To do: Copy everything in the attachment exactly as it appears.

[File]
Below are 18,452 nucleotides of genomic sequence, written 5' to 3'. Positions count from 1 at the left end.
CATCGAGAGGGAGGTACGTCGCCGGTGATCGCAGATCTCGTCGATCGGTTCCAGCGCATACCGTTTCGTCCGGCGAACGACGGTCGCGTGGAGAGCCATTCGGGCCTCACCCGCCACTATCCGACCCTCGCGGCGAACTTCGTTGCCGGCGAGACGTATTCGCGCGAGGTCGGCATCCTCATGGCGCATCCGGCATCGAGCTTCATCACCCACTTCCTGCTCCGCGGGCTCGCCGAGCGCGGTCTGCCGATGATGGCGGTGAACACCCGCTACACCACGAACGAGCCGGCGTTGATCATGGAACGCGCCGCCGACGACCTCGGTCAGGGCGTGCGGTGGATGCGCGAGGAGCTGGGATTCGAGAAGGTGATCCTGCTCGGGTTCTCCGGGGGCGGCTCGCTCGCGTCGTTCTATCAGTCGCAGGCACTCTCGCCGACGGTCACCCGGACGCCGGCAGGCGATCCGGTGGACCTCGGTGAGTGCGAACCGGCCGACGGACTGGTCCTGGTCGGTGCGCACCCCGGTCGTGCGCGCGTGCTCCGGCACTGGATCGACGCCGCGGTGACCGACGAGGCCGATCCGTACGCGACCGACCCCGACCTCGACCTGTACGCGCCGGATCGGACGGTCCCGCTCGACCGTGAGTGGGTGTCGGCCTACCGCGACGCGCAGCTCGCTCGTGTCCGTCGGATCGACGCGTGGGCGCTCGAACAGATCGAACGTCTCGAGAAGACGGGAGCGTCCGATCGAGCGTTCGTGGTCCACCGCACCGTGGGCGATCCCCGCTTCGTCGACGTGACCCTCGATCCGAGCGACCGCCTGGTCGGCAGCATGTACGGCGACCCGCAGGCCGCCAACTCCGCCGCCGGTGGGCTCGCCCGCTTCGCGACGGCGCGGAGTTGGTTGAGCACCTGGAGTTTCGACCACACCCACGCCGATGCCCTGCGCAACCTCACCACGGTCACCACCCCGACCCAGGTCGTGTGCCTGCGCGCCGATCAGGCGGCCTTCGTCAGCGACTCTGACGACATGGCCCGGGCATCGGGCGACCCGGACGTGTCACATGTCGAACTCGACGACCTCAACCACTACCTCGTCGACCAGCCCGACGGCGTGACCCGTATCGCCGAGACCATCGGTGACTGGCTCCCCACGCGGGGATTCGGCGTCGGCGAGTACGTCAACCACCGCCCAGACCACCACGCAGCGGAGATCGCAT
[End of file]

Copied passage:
Below are 18,452 nucleotides of genomic sequence, written 5' to 3'. Positions count from 1 at the left end.
CATCGAGAGGGAGGTACGTCGCCGGTGATCGCAGATCTCGTCGATCGGTTCCAGCGCATACCGTTTCGTCCGGCGAACGACGGTCGCGTGGAGAGCCATTCGGGCCTCACCCGCCACTATCCGACCCTCGCGGCGAACTTCGTTGCCGGCGAGACGTATTCGCGCGAGGTCGGCATCCTCATGGCGCATCCGGCATCGAGCTTCATCACCCACTTCCTGCTCCGCGGGCTCGCCGAGCGCGGTCTGCCGATGATGGCGGTGAACACCCGCTACACCACGAACGAGCCGGCGTTGATCATGGAACGCGCCGCCGACGACCTCGGTCAGGGCGTGCGGTGGATGCGCGAGGAGCTGGGATTCGAGAAGGTGATCCTGCTCGGGTTCTCCGGGGGCGGCTCGCTCGCGTCGTTCTATCAGTCGCAGGCACTCTCGCCGACGGTCACCCGGACGCCGGCAGGCGATCCGGTGGACCTCGGTGAGTGCGAACCGGCCGACGGACTGGTCCTGGTCGGTGCGCACCCCGGTCGTGCGCGCGTGCTCCGGCACTGGATCGACGCCGCGGTGACCGACGAGGCCGATCCGTACGCGACCGACCCCGACCTCGACCTGTACGCGCCGGATCGGACGGTCCCGCTCGACCGTGAGTGGGTGTCGGCCTACCGCGACGCGCAGCTCGCTCGTGTCCGTCGGATCGACGCGTGGGCGCTCGAACAGATCGAACGTCTCGAGAAGACGGGAGCGTCCGATCGAGCGTTCGTGGTCCACCGCACCGTGGGCGATCCCCGCTTCGTCGACGTGACCCTCGATCCGAGCGACCGCCTGGTCGGCAGCATGTACGGCGACCCGCAGGCCGCCAACTCCGCCGCCGGTGGGCTCGCCCGCTTCGCGACGGCGCGGAGTTGGTTGAGCACCTGGAGTTTCGACCACACCCACGCCGATGCCCTGCGCAACCTCACCACGGTCACCACCCCGACCCAGGTCGTGTGCCTGCGCGCCGATCAGGCGGCCTTCGTCAGCGACTCTGACGACATGGCCCGGGCATCGGGCGACCCGGACGTGTCACATGTCGAACTCGACGACCTCAACCACTACCTCGTCGACCAGCCCGACGGCGTGACCCGTATCGCCGAGACCATCGGTGACTGGCTCCCCACGCGGGGATTCGGCGTCGGCGAGTACGTCAACCACCGCCCAGACCACCACGCAGCGGAGATCGCAT